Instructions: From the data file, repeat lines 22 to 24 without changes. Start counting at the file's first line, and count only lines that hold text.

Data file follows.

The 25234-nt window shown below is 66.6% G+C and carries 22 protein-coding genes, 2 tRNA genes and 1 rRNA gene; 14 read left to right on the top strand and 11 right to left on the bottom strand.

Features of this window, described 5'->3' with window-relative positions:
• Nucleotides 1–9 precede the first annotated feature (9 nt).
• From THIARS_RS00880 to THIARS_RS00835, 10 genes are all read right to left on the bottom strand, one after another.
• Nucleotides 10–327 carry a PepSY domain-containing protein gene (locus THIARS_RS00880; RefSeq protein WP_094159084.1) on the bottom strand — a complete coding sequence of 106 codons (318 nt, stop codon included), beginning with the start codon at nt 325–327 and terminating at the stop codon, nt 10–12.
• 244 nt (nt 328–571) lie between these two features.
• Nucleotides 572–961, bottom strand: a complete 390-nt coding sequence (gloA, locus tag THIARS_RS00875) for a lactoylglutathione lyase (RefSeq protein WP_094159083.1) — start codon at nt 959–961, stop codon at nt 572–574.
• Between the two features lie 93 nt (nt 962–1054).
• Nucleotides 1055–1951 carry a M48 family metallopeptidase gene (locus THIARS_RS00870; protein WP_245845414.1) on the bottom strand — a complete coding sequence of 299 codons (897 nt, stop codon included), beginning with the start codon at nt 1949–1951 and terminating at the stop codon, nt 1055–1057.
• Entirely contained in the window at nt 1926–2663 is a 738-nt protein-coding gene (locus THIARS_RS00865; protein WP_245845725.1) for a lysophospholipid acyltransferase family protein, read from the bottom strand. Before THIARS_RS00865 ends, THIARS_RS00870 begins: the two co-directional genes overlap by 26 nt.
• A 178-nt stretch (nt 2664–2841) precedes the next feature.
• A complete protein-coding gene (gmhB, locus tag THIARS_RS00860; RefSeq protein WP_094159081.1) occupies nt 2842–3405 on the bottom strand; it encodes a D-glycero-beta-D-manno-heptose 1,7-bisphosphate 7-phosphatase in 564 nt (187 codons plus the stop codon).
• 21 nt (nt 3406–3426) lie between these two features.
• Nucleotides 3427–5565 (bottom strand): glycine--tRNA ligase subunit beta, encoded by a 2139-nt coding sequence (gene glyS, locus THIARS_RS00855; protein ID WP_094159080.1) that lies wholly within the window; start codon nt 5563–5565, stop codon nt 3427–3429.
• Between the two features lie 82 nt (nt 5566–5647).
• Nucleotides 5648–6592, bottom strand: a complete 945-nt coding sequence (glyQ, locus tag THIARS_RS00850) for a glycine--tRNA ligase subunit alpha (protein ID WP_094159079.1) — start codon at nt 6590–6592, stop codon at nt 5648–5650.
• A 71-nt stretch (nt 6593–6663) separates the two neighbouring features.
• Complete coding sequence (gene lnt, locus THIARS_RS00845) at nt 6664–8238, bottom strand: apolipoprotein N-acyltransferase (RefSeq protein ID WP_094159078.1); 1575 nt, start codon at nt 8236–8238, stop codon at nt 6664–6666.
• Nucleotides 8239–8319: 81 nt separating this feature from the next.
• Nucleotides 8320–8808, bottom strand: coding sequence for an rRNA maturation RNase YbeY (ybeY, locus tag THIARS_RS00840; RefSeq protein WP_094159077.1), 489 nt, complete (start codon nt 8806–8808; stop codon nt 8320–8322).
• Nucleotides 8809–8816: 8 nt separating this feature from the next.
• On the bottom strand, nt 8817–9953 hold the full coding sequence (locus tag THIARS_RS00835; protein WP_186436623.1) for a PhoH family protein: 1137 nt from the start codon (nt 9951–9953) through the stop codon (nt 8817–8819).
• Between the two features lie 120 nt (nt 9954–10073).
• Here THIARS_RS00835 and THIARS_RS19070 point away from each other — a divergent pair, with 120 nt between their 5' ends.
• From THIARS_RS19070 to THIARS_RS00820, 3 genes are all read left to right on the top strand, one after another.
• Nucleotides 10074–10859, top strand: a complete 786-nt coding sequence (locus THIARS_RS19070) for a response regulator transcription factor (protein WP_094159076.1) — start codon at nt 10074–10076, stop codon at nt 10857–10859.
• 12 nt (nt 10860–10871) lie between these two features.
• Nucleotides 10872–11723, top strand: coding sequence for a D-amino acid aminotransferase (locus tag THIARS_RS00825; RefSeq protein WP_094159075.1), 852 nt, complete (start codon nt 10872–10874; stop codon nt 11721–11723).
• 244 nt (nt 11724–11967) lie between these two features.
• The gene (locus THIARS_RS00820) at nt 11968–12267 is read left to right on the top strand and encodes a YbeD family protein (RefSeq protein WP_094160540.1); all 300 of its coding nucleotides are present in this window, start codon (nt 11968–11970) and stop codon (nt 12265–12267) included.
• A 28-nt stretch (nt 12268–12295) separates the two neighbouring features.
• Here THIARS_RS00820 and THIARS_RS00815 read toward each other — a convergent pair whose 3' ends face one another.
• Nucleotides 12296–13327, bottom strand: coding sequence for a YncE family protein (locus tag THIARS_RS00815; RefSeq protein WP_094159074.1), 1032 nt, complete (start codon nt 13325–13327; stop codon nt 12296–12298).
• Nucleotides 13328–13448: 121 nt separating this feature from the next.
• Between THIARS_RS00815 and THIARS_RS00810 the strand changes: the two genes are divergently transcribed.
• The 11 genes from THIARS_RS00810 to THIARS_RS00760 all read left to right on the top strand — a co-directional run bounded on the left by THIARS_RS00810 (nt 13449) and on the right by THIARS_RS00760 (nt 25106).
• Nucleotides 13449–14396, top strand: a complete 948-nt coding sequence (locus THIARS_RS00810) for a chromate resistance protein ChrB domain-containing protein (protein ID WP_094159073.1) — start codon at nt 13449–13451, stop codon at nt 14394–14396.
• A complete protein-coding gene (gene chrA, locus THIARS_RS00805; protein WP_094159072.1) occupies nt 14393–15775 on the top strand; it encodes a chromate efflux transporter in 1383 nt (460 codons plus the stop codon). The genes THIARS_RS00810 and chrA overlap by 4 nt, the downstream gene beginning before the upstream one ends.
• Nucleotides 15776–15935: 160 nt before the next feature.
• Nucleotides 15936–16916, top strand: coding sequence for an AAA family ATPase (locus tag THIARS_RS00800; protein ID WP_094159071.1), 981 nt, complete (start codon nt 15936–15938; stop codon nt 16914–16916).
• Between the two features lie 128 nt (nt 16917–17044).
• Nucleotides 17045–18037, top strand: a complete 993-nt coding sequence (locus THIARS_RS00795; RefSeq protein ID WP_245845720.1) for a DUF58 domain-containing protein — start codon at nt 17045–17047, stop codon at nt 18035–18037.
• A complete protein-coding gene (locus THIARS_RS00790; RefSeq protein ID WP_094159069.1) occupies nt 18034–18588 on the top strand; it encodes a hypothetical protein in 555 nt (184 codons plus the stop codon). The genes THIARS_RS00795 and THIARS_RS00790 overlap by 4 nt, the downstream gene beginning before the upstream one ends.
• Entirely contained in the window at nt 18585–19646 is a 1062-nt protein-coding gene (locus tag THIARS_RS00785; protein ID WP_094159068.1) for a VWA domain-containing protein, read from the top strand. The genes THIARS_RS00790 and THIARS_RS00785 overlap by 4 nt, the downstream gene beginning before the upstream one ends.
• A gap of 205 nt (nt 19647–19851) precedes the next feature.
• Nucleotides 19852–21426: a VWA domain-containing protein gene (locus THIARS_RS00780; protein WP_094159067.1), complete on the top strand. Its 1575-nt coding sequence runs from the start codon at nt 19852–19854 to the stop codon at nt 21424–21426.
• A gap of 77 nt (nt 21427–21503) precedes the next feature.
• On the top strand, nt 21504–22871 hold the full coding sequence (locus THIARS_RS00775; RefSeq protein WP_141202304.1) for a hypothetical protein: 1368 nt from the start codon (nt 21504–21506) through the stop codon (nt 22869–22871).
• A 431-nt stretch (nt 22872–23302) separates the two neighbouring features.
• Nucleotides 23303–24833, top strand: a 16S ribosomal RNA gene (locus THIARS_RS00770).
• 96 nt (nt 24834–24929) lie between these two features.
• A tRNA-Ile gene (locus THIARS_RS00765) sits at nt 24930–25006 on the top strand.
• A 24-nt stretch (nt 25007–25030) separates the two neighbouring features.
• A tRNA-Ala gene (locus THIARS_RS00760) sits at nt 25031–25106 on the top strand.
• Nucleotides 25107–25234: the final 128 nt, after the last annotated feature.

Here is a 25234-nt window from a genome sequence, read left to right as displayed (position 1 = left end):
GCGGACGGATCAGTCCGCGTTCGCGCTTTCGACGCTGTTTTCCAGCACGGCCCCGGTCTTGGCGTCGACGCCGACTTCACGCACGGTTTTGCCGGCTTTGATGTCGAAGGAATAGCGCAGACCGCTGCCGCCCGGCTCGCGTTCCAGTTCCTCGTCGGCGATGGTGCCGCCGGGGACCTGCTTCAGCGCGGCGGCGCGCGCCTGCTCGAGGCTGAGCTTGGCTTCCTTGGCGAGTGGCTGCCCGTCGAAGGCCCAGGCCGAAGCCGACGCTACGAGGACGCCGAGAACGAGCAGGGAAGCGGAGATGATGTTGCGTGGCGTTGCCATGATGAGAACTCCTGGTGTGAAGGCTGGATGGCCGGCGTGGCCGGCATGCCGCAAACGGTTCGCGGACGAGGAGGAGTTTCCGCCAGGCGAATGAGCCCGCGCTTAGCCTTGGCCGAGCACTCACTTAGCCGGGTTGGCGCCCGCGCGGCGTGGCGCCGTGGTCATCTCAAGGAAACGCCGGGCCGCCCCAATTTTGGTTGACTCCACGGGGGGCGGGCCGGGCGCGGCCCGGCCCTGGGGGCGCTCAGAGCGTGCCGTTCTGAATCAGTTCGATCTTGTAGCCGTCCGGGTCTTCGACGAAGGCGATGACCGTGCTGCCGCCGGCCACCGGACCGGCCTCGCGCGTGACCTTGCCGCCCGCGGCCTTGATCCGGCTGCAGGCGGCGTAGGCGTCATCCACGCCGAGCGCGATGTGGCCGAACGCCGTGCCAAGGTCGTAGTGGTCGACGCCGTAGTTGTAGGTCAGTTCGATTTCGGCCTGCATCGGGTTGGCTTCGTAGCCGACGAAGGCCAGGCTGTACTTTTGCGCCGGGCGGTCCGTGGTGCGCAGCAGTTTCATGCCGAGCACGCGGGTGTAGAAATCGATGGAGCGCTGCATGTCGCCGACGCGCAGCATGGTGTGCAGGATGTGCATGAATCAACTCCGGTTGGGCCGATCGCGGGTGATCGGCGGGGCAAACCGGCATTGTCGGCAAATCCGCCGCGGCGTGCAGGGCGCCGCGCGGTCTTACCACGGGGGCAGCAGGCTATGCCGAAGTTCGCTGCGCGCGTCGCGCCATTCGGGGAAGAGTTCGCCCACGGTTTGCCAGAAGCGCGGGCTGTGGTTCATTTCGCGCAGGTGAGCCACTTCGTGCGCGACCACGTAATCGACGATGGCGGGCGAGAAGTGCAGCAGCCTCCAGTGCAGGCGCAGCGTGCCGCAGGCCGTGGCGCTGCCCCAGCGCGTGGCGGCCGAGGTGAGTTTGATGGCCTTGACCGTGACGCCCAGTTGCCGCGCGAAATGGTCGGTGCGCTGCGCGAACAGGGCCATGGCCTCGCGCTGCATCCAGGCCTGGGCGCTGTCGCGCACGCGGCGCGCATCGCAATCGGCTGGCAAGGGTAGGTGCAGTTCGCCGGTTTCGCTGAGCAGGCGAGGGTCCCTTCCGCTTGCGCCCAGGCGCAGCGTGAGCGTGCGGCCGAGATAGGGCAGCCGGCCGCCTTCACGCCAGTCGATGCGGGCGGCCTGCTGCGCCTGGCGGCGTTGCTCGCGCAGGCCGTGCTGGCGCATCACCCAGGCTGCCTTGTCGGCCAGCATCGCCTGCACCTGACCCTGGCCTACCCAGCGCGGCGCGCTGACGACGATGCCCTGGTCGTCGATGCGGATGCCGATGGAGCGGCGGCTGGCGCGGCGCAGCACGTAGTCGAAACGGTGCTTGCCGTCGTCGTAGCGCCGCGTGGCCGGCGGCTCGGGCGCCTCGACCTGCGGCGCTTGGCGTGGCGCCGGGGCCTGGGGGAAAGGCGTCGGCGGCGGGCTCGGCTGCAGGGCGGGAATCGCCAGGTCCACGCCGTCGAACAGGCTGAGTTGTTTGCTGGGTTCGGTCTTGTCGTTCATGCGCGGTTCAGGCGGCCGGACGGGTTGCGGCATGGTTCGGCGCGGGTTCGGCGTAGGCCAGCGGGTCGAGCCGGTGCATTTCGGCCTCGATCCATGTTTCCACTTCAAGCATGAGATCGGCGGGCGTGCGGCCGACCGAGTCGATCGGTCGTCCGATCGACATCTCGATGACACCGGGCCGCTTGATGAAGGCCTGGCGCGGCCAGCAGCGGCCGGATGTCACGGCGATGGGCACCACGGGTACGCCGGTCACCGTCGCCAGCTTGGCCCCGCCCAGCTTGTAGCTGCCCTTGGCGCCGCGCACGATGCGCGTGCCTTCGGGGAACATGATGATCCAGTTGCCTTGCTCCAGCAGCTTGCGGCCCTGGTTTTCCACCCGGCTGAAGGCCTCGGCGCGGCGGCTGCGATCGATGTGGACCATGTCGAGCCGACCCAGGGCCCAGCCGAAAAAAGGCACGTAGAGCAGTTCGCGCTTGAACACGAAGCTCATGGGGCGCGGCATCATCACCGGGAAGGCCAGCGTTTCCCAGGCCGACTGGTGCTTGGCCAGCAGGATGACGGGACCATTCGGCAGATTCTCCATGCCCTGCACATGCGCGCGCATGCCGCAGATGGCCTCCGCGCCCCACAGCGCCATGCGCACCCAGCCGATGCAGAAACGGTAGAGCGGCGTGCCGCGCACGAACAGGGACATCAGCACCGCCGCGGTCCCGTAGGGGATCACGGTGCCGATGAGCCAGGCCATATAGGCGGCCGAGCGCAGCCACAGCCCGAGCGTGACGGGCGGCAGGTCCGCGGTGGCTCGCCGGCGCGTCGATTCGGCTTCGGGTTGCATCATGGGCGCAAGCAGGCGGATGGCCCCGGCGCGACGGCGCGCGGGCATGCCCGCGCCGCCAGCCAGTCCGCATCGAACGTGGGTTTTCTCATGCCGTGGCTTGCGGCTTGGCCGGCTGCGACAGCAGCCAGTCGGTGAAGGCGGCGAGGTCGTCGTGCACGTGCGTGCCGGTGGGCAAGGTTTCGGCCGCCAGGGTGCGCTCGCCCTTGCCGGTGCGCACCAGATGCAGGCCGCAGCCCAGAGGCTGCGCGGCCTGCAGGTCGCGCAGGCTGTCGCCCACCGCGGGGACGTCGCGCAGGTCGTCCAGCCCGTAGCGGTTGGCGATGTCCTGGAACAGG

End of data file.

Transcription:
• On the bottom strand, nt 8817–9953 hold the full coding sequence (locus tag THIARS_RS00835; protein WP_186436623.1) for a PhoH family protein: 1137 nt from the start codon (nt 9951–9953) through the stop codon (nt 8817–8819).
• Between the two features lie 120 nt (nt 9954–10073).
• Here THIARS_RS00835 and THIARS_RS19070 point away from each other — a divergent pair, with 120 nt between their 5' ends.